Bowery Steakhouse, Burger Joint and Beer Garden Given Blessing for Liquor Licenses in East Village
By Patrick Hedlund
DNAinfo News Editor
EAST VILLAGE — A steakhouse on the Bowery, a new burger joint on Orchard Street and a beer garden on Second Avenue all got the go-ahead from Community Board 3 in their bids to serve booze at the forthcoming locations.
The board's liquor license committee gave its thumbs-up to a host of new applicants Monday night, with a couple of boldface names to keep the relatively small agenda interesting.
A new restaurant that will replace the year-old South African-themed eatery Bunny Chow at 74 Orchard St. received approval for a transfer, succeeding in getting the committee to support its application for a full liquor license to serve until 4 a.m.
A partner in the popular Ludlow Street taqueria/tequila bar Los Feliz, Andy Boose, explained that his unnamed venture will offer a much-needed lunchtime option for the area.
"It's going to be a place for the neighborhood to have good burgers, fries, fish and chips, spaghetti and meatballs," he explained. "A place everyone can go for lunch and dinner."
Committee members cited the need for a successful business in the address given previous failed establishments there, and only took issue with the possible noise coming from the space under the operators' plan to feature live DJs.
"We'd like to be in business at night. That's when I like to have my burgers," local resident Boose said of the venture, which committee members noted sits on a commercially zoned block that hasn't weathered the kind of complaints from residents that other nightlife-heavy stretches have.
"We don't think it's going to be menace to society."
A group from the swanky Cooper Square Hotel appeared briefly before the committee to transfer their liquor licenses as part of a rumored sale of the property to owners of the SoHo and TriBeCa Grand Hotels, Hartz Mountain Industries.
The applicants agreed to adhere to a list of stipulations already established at the hotel regarding its multiple bar locations throughout the building.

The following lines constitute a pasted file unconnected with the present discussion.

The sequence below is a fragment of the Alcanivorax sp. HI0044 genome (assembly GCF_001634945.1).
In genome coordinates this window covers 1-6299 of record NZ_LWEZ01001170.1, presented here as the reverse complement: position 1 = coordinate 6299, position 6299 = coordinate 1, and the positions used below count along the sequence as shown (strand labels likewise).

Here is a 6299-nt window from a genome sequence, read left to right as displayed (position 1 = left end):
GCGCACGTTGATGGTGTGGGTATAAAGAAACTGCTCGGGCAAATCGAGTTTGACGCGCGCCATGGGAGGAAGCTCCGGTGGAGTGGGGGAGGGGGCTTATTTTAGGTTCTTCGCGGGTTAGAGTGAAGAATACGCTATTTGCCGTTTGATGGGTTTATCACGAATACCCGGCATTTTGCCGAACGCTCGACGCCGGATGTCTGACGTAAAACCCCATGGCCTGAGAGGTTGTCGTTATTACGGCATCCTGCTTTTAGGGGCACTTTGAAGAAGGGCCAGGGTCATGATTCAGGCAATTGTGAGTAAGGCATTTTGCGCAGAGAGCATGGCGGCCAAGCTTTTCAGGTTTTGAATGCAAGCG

A rep for the hotel declined to comment on the sale.
The chef behind critically acclaimed East Village pizzeria Motorino, Mathieu Palombino, appeared before the committee to pitch his plan for a steakhouse at 241 Bowery, located next to longtime skid row holdover the Sunshine Hotel.
The 2,500-square-foot space will have an 18-foot-long bar, seating for 72, and close at 1 a.m. on weekdays and 2 a.m. on weekends, said a rep for the establishment. No specifics were given about the menu.
The committee agreed to recommend a full liquor license for the restaurant, providing it operates within its stated hours and uses an employee to monitor congestion outside the space. The steakhouse will also seek to add sidewalk seating for the warmer months, the representative added.
A beer garden at 54 Second Ave. — which gained attention over the summer for painting the colors of the Belgian flag on its exterior plywood — also earned the committee's official OK for a beer and wine license after previously being approved.
The Belgian, at the corner of East 3rd Street, will have two bars and about 70 seats total, open until 4 a.m. on weekends, 3 a.m. on Thursdays and 2 a.m. the rest of the week, according to its application materials.
The beer garden's opening has been delayed due to construction work concerning an existing elevator shaft in the property, representatives said.
The popular year-old restaurant Northern Spy Food Company at 511 E. 12th St. was turned down in its bid for a full liquor license to serve original cocktails due to its location on a residential side street near a strip of bars on Avenue A.
The committee could not support its upgrade application, despite the restaurant's reputation and success, because it agreed with members of the block association that the street could not handle more patrons that the addition of a full liquor could potentially bring.
Owner Chris Ronis stated that he had productive talks with the block association, but neighbors ultimately decided the 40-seat mid-block restaurant would only exacerbate issues with encroaching nightlife in the area.
The committee did agree to approve renewal licenses for two establishments with a history of complaints, providing they plan to continue working with neighbors to muffle noise coming from patrons.
The landmark concert venue Webster Hall at 125 E. 11th St. had its full liquor license renewed, despite a recent uptick in noise complaints, because the space "has been a nightclub at that location certainly before most of the people in this room were born," said committee member David McWater.
As part of his license approval, the owner of pinup-themed bar Nurse Bettie at 106 Norfolk St. said he would work better with neighbors to quell noise coming from customers of his small establishment. He agreed to create a roped-off area for smokers to gather and also place signs outside the bar asking patrons to respect the neighbors.
The committee also approved a full liquor license for Mini Thai Café at 105 Avenue A; a beer and wine license for Mexican eatery Sabor a Mexico at 160 First Avenue; and a full liquor license transfer for Lit Lounge at 93 Second Ave.